Despite businesses paying for so-called “business interruption” insurance, Jeremy Diamond, lawyer, discusses insurance agencies’ attempt to deflect liability in the wake of the global pandemic.
By Contributing Author
With the Coronavirus pandemic disrupting the economy in unprecedented ways, business owners are searching out any lifeline which can help keep their business afloat during the crisis.
However, as thousands of business owners begin the process of filing insurance claims, there exists fears that not all legitimate claims will be paid out by insurers.
Despite businesses paying for so called “business interruption” insurance, insurers have been quoted in recent press articles stating that business losses under COVID-19 may not be written into the clause of their policy. Since the COVID-19 pandemic is such a rare occurrence, it may be uncharted territory for major insurers.
“We are combing through policies,” said Jeremy Diamond, Senior Partner at Diamond and Diamond Lawyers. “Hours after the government took steps to protect its citizens, business owners began contacting their insurers for relief.”
Covid-19 has undeniably interrupted business for millions, but some business interruption insurance policies explicitly do not cover pandemics. Other policies include a variety of terms and conditions which may allow the insurance agency to deny the claims based on the specific circumstances of the pandemic.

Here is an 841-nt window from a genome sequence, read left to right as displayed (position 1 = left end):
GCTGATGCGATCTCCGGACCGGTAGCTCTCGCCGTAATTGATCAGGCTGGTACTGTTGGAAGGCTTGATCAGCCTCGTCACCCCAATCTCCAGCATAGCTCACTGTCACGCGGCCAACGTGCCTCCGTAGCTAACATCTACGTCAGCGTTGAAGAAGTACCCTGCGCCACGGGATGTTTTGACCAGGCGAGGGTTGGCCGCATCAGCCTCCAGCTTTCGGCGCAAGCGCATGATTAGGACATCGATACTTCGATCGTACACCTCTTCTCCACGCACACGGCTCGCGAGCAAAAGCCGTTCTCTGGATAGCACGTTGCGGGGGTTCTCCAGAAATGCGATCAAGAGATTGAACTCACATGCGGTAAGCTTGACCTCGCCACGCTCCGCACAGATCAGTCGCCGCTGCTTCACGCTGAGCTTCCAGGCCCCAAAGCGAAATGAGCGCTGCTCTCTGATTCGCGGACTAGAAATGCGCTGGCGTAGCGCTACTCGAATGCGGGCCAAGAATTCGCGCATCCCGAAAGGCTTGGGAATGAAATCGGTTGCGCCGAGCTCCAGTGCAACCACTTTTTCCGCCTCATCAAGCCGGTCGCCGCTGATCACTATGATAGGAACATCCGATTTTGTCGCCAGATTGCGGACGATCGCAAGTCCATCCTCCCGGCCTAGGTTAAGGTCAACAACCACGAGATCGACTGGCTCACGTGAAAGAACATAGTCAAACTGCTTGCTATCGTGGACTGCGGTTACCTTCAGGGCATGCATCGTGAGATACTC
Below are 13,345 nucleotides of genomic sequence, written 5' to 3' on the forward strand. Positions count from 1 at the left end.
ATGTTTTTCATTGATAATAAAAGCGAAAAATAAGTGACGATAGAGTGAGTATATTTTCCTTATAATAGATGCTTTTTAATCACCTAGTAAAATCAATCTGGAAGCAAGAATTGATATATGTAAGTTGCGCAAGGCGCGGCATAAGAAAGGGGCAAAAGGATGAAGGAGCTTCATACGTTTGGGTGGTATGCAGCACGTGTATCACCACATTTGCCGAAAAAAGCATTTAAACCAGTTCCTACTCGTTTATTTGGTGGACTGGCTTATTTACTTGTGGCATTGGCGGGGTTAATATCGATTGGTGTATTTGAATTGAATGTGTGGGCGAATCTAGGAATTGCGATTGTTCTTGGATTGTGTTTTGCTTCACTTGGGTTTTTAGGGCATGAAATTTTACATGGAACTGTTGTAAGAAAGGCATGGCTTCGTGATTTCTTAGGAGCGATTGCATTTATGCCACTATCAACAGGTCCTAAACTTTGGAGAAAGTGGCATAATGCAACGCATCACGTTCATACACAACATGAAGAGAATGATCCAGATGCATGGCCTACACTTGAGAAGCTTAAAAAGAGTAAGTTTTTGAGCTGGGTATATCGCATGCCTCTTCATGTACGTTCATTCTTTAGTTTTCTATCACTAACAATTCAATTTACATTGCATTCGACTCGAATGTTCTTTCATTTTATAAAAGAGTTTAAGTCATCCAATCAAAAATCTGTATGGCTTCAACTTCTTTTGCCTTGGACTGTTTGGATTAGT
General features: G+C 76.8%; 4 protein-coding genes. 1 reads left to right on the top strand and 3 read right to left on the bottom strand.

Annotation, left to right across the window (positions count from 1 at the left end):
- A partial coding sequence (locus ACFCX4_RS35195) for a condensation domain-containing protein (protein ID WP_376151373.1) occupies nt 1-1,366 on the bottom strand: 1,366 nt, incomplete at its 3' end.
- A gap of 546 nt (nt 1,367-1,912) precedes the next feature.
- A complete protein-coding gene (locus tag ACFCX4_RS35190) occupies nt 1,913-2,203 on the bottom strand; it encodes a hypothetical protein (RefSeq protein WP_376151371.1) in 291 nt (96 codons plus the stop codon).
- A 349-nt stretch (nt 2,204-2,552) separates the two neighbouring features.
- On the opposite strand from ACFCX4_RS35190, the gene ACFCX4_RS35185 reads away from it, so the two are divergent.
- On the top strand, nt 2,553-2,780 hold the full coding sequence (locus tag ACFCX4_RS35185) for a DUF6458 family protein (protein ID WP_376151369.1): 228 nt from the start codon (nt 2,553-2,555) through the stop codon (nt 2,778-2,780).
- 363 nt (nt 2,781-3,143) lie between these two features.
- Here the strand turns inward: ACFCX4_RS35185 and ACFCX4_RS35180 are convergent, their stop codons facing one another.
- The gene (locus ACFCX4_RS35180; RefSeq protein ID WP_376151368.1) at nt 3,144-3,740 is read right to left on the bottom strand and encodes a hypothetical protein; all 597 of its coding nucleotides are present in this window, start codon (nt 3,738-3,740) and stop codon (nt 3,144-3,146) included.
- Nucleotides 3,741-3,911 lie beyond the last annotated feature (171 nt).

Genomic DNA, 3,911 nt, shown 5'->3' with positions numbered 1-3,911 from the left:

“Every policy is different so it’s important that a lawyer combs through your policy and analyzes the facts and policy language,” said Jeremy Diamond.
As thousands of businesses seek to recoup their losses, business owners are increasingly likely to turn to their legal teams to demystify the details of their complicated insurance policies.
One form of insurance which may come to the aid of ailing business owners in the coming weeks is insurance coverage for supply chain interruptions.
Supply chain interruptions result in a variety of costs which may be covered by insurance policies. These policies can help business owners cover lost revenue, payroll losses, and a variety of other expenses.
Disruptions in the supply chain include restrictions which prevent customers from shopping. Many insurance policies offer “civil authority” coverage, which covers expenses if government authorities prevent customers from accessing a location.
With daily warnings to remain at home and minimize time spent in public coupled with increasing restrictions on movement, we are likely to see a rapidly growing number of insurance claims invoking these types of coverage.